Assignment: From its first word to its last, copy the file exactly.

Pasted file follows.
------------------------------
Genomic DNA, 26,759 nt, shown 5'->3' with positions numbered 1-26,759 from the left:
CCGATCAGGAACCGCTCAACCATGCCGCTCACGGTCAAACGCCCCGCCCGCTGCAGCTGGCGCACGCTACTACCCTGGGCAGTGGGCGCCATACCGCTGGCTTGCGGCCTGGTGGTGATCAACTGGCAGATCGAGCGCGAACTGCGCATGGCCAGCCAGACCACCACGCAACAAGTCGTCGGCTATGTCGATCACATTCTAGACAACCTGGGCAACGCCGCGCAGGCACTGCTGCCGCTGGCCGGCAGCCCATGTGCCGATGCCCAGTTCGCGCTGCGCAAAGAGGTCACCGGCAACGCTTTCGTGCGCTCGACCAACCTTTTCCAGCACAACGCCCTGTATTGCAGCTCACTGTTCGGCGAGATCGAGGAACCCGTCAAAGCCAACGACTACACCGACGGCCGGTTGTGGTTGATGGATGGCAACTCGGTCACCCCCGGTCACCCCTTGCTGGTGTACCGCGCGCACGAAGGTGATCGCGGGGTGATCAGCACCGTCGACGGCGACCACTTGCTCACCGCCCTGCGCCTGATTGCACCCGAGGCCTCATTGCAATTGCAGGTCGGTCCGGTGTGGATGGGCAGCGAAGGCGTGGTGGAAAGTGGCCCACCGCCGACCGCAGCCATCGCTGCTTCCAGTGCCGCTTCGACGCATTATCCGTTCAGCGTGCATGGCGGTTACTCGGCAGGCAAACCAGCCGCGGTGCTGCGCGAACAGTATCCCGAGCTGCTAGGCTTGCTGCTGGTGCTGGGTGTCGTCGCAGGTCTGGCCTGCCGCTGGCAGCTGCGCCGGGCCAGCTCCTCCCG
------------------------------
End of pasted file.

Genomic DNA, 26,759 nt, shown 5'->3' with positions numbered 1-26,759 from the left:
CCGATCAGGAACCGCTCAACCATGCCGCTCACGGTCAAACGCCCCGCCCGCTGCAGCTGGCGCACGCTACTACCCTGGGCAGTGGGCGCCATACCGCTGGCTTGCGGCCTGGTGGTGATCAACTGGCAGATCGAGCGCGAACTGCGCATGGCCAGCCAGACCACCACGCAACAAGTCGTCGGCTATGTCGATCACATTCTAGACAACCTGGGCAACGCCGCGCAGGCACTGCTGCCGCTGGCCGGCAGCCCATGTGCCGATGCCCAGTTCGCGCTGCGCAAAGAGGTCACCGGCAACGCTTTCGTGCGCTCGACCAACCTTTTCCAGCACAACGCCCTGTATTGCAGCTCACTGTTCGGCGAGATCGAGGAACCCGTCAAAGCCAACGACTACACCGACGGCCGGTTGTGGTTGATGGATGGCAACTCGGTCACCCCCGGTCACCCCTTGCTGGTGTACCGCGCGCACGAAGGTGATCGCGGGGTGATCAGCACCGTCGACGGCGACCACTTGCTCACCGCCCTGCGCCTGATTGCACCCGAGGCCTCATTGCAATTGCAGGTCGGTCCGGTGTGGATGGGCAGCGAAGGCGTGGTGGAAAGTGGCCCACCGCCGACCGCAGCCATCGCTGCTTCCAGTGCCGCTTCGACGCATTATCCGTTCAGCGTGCATGGCGGTTACTCGGCAGGCAAACCAGCCGCGGTGCTGCGCGAACAGTATCCCGAGCTGCTAGGCTTGCTGCTGGTGCTGGGTGTCGTCGCAGGTCTGGCCTGCCGCTGGCAGCTGCGCCGGGCCAGCTCCTCCCG